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Lead and intrauterine tobacco exposure may trigger ADHD.

HONOLULU -- More than 800,000 cases of attention-deficit/hyperactivity disorder in the United States may be linked to childhood exposure to lead and intrauterine exposure to tobacco smoke, according to the results of a study Dr. Tanya E. Froehlich presented at the joint meeting of the Pediatric Academic Societies.

The cross-sectional study used data from a nationally representative sample of children aged 8-15 years, which was part of the National Health and Nutrition Examination Survey (NHANES) conducted between 2001 and 2004. Data were collected from 2,588 children and their parents.

Dr. Froehlich of Cincinnati Children's Hospital Medical Center was able to determine that 9% of that sample met DSM-IV criteria for ADHD.

She looked for associations between ADHD and current blood lead levels, the reported cigarette use during pregnancy, current tobacco exposure as measured by serum cotinine levels, and household income.

In the bivariate analysis, blood lead levels, in utero tobacco smoke, and serum cotinine were all significantly associated with ADHD. However, after controlling for current tobacco exposure, age, sex, race/ethnicity, preschool attendance, maternal age at child's birth, and birth weight in a multivariate analysis, only lead and in utero tobacco smoke remained significantly associated with ADHD.

Children whose mothers reported smoking during pregnancy were 2.4-fold more likely to develop ADHD than were those whose mothers reported not smoking during pregnancy--a significant difference.

Compared with children in the first tertile of blood lead level, those in the second tertile were 1.7-fold more likely to develop ADHD. That increased to 2.3-fold for children in the third tertile. All those results were statistically significant.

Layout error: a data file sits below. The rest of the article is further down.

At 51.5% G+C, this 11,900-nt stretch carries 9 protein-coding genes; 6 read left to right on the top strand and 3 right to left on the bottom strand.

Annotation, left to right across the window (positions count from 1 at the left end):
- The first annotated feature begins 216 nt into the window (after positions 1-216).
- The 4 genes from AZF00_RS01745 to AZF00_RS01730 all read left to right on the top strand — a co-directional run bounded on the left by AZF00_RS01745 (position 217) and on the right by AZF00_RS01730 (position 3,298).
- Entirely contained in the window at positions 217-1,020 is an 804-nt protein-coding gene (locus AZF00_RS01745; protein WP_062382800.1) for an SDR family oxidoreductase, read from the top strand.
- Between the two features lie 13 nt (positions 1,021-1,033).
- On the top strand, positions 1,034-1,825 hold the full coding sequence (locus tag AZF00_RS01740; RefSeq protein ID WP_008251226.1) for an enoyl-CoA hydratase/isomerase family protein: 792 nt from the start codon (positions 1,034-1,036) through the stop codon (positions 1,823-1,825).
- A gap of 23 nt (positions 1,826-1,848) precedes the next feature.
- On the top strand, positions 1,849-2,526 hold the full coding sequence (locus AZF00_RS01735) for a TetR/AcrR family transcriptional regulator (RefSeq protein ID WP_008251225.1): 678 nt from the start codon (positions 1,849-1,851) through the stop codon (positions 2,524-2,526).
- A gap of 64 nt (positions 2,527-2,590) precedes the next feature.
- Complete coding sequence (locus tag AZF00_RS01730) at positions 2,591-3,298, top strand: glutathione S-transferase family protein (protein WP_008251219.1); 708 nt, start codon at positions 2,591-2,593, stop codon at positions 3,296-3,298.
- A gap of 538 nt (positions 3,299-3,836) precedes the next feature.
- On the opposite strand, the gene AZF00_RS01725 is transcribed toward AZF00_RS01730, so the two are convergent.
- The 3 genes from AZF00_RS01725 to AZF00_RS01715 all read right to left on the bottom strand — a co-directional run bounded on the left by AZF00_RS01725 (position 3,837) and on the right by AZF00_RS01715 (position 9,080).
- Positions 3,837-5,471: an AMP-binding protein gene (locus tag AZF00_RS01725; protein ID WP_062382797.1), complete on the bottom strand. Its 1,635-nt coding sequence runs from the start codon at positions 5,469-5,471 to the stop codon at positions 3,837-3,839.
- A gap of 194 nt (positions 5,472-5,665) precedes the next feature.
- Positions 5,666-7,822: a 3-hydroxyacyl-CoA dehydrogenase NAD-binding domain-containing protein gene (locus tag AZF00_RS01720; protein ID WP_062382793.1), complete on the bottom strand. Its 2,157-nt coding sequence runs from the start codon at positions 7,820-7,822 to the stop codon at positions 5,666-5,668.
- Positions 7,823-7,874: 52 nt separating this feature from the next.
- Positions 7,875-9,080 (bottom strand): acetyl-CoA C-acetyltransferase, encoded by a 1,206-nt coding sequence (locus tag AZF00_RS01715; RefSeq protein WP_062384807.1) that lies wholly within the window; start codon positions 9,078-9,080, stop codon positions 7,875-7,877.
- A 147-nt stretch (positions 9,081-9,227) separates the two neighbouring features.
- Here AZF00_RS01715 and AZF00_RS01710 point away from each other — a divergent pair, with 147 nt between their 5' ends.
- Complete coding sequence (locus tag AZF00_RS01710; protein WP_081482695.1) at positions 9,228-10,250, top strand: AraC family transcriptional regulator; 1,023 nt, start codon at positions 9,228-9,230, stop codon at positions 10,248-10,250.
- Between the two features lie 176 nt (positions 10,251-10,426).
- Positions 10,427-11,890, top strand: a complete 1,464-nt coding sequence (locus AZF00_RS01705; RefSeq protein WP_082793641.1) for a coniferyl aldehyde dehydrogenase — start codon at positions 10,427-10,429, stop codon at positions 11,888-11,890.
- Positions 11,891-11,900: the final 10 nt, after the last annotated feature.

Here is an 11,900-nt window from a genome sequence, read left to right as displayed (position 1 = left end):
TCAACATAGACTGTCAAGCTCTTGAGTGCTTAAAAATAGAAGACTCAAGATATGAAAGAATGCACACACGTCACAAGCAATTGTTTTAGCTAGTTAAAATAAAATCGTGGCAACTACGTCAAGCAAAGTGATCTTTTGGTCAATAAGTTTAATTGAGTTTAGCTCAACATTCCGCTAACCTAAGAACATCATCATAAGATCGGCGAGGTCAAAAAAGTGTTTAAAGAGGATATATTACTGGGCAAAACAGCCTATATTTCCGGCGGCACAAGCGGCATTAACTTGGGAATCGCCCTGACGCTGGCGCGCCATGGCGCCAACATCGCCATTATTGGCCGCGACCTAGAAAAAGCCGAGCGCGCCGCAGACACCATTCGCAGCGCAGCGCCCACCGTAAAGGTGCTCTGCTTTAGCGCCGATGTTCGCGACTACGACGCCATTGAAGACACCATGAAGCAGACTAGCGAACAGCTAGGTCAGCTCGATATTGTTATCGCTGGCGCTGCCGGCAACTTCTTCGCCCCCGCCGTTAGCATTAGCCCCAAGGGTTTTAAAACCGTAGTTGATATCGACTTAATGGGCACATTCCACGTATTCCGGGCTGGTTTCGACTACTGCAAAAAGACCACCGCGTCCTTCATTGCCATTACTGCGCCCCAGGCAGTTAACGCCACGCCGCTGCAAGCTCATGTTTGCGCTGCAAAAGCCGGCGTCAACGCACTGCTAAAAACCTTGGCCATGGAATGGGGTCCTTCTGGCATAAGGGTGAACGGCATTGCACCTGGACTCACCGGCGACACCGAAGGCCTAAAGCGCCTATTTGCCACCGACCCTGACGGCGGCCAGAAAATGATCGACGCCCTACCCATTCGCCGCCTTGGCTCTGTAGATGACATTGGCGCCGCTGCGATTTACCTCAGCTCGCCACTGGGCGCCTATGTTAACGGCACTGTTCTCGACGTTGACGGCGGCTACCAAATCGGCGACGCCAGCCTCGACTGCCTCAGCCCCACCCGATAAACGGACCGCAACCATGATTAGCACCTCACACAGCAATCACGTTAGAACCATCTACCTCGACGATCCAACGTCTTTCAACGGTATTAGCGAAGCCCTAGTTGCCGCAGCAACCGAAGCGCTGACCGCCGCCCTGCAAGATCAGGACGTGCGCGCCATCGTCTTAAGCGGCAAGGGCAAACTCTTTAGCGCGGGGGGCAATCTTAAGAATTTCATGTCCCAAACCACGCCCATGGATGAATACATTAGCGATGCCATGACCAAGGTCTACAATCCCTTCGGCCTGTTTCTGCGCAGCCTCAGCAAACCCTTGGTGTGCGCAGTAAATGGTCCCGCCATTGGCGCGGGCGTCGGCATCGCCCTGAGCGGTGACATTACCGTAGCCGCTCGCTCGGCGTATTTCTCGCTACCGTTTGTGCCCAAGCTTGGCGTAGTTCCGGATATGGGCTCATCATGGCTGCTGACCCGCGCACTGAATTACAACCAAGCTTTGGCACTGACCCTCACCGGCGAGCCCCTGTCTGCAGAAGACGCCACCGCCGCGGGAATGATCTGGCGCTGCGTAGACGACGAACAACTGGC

In terms of absolute risk, 7% of the children whose mothers reported not smoking during pregnancy met criteria for ADHD, compared with 17% of those whose mothers did smoke during pregnancy Of those in the first tertile of blood lead levels, 5% met criteria for ADHD, compared with 9% in the second tertile and 14% in the third tertile.

Dr. Froehlich was able to determine that 35% of the current prevalent cases of ADHD in the United States could be linked to in utero tobacco exposure or to blood lead levels in the third tertile. This corresponds to 824,000 excess cases of ADHD.

"Our study is limited because it can suggest, but not prove, causal relationships because of its cross-sectional design," Dr. Froehlich said.

Furthermore, the investigators "were unable to adjust for important confounders such as in utero alcohol exposure and parental psychopathology. But I should point out that a prior smaller study that did adjust for these confounders still found significant relationships between lead, in utero tobacco exposure, and ADHD," she commented.

Dr. Froehlich stated that she had no conflicts of interest related to her presentation.


San Francisco Bureau

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Title Annotation:Behavioral Consult
Author:Finn, Robert
Publication:Pediatric News
Date:Jul 1, 2008
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